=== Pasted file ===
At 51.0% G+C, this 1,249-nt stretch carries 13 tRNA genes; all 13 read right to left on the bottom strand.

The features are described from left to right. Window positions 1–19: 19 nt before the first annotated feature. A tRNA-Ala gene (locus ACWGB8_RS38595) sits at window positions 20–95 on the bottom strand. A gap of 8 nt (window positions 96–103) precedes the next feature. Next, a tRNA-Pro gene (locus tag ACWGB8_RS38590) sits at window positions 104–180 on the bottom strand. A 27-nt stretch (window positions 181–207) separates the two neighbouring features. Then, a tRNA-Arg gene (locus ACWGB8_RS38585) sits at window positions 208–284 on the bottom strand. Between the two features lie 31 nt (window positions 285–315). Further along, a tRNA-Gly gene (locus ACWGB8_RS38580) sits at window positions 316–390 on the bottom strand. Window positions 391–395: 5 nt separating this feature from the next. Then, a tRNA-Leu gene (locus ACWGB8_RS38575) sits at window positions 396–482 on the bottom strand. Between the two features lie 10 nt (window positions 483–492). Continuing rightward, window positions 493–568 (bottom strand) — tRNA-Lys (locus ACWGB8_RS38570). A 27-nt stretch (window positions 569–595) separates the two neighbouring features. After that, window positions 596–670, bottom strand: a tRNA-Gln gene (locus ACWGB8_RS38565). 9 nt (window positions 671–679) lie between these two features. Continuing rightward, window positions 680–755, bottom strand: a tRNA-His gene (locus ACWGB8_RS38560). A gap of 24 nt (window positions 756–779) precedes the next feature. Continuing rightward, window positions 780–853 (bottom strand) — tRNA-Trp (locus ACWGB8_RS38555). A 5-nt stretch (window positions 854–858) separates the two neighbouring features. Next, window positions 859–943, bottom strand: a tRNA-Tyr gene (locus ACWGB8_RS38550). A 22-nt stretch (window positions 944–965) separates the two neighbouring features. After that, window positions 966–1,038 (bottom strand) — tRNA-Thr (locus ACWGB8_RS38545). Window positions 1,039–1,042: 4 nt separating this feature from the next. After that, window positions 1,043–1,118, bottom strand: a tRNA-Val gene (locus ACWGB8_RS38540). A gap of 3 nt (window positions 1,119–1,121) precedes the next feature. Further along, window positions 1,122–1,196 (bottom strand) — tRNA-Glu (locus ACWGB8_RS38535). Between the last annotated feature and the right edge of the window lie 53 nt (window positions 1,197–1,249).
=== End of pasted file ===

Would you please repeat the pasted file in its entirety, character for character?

At 51.0% G+C, this 1,249-nt stretch carries 13 tRNA genes; all 13 read right to left on the bottom strand.

The features are described from left to right. Window positions 1–19: 19 nt before the first annotated feature. A tRNA-Ala gene (locus ACWGB8_RS38595) sits at window positions 20–95 on the bottom strand. A gap of 8 nt (window positions 96–103) precedes the next feature. Next, a tRNA-Pro gene (locus tag ACWGB8_RS38590) sits at window positions 104–180 on the bottom strand. A 27-nt stretch (window positions 181–207) separates the two neighbouring features. Then, a tRNA-Arg gene (locus ACWGB8_RS38585) sits at window positions 208–284 on the bottom strand. Between the two features lie 31 nt (window positions 285–315). Further along, a tRNA-Gly gene (locus ACWGB8_RS38580) sits at window positions 316–390 on the bottom strand. Window positions 391–395: 5 nt separating this feature from the next. Then, a tRNA-Leu gene (locus ACWGB8_RS38575) sits at window positions 396–482 on the bottom strand. Between the two features lie 10 nt (window positions 483–492). Continuing rightward, window positions 493–568 (bottom strand) — tRNA-Lys (locus ACWGB8_RS38570). A 27-nt stretch (window positions 569–595) separates the two neighbouring features. After that, window positions 596–670, bottom strand: a tRNA-Gln gene (locus ACWGB8_RS38565). 9 nt (window positions 671–679) lie between these two features. Continuing rightward, window positions 680–755, bottom strand: a tRNA-His gene (locus ACWGB8_RS38560). A gap of 24 nt (window positions 756–779) precedes the next feature. Continuing rightward, window positions 780–853 (bottom strand) — tRNA-Trp (locus ACWGB8_RS38555). A 5-nt stretch (window positions 854–858) separates the two neighbouring features. Next, window positions 859–943, bottom strand: a tRNA-Tyr gene (locus ACWGB8_RS38550). A 22-nt stretch (window positions 944–965) separates the two neighbouring features. After that, window positions 966–1,038 (bottom strand) — tRNA-Thr (locus ACWGB8_RS38545). Window positions 1,039–1,042: 4 nt separating this feature from the next. After that, window positions 1,043–1,118, bottom strand: a tRNA-Val gene (locus ACWGB8_RS38540). A gap of 3 nt (window positions 1,119–1,121) precedes the next feature. Further along, window positions 1,122–1,196 (bottom strand) — tRNA-Glu (locus ACWGB8_RS38535). Between the last annotated feature and the right edge of the window lie 53 nt (window positions 1,197–1,249).